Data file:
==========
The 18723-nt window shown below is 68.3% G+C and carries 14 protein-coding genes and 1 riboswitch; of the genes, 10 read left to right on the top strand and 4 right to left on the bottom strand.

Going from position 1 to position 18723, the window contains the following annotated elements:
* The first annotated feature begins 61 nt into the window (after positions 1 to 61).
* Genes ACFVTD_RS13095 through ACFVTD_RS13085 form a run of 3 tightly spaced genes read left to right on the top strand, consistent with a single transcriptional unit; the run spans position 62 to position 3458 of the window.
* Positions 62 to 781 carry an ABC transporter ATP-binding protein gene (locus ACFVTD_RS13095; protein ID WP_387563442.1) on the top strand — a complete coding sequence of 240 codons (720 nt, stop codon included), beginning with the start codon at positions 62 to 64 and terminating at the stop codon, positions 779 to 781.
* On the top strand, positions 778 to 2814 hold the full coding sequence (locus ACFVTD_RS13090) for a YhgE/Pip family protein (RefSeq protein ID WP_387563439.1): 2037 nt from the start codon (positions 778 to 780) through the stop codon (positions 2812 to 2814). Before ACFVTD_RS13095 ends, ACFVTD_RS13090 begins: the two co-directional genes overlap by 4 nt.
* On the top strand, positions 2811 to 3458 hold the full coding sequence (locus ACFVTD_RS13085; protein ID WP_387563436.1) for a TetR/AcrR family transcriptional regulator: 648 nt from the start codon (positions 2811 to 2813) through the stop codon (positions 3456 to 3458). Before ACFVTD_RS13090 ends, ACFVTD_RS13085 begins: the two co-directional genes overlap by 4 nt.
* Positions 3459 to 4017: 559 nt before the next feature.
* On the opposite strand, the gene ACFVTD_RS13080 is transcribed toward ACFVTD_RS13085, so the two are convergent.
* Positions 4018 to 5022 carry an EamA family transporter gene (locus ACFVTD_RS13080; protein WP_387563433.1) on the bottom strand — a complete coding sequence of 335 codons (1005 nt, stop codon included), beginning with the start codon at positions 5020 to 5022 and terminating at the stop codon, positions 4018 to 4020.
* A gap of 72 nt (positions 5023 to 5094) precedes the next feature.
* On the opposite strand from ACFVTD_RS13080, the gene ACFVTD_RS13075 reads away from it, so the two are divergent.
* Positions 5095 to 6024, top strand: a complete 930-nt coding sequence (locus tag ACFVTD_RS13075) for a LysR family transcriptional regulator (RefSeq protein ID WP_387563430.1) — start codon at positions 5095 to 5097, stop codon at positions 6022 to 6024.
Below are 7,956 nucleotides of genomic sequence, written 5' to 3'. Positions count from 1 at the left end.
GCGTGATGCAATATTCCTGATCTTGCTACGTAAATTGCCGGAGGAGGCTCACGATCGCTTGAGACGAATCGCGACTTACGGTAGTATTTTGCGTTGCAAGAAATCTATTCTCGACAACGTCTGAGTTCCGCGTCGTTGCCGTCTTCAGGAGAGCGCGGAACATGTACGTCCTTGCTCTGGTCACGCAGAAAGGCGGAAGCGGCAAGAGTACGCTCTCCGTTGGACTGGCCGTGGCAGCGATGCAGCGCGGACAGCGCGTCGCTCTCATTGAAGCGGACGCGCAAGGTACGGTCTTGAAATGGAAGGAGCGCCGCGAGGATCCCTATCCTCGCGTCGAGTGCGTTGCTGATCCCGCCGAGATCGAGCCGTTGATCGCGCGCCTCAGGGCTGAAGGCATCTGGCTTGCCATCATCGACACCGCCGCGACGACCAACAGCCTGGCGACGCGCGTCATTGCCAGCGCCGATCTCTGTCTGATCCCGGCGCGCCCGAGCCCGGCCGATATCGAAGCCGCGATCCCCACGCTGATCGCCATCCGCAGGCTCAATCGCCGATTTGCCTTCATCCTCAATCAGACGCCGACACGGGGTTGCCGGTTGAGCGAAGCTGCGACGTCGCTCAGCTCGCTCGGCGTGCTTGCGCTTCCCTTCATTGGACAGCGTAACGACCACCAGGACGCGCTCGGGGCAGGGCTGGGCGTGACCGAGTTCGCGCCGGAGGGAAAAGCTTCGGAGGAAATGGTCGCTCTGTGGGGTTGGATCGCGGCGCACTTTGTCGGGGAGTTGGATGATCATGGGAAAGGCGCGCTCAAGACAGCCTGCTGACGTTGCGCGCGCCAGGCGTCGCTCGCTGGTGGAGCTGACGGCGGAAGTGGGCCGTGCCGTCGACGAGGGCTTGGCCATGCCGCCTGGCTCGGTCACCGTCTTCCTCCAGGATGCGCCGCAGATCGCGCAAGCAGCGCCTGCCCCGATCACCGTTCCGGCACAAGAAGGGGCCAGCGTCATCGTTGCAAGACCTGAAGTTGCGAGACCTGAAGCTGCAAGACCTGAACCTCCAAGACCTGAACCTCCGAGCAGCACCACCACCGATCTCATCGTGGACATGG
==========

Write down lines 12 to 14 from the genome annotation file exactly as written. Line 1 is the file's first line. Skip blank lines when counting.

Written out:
* On the opposite strand from ACFVTD_RS13080, the gene ACFVTD_RS13075 reads away from it, so the two are divergent.
* Positions 5095 to 6024, top strand: a complete 930-nt coding sequence (locus tag ACFVTD_RS13075) for a LysR family transcriptional regulator (RefSeq protein ID WP_387563430.1) — start codon at positions 5095 to 5097, stop codon at positions 6022 to 6024.
Below are 7,956 nucleotides of genomic sequence, written 5' to 3'. Positions count from 1 at the left end.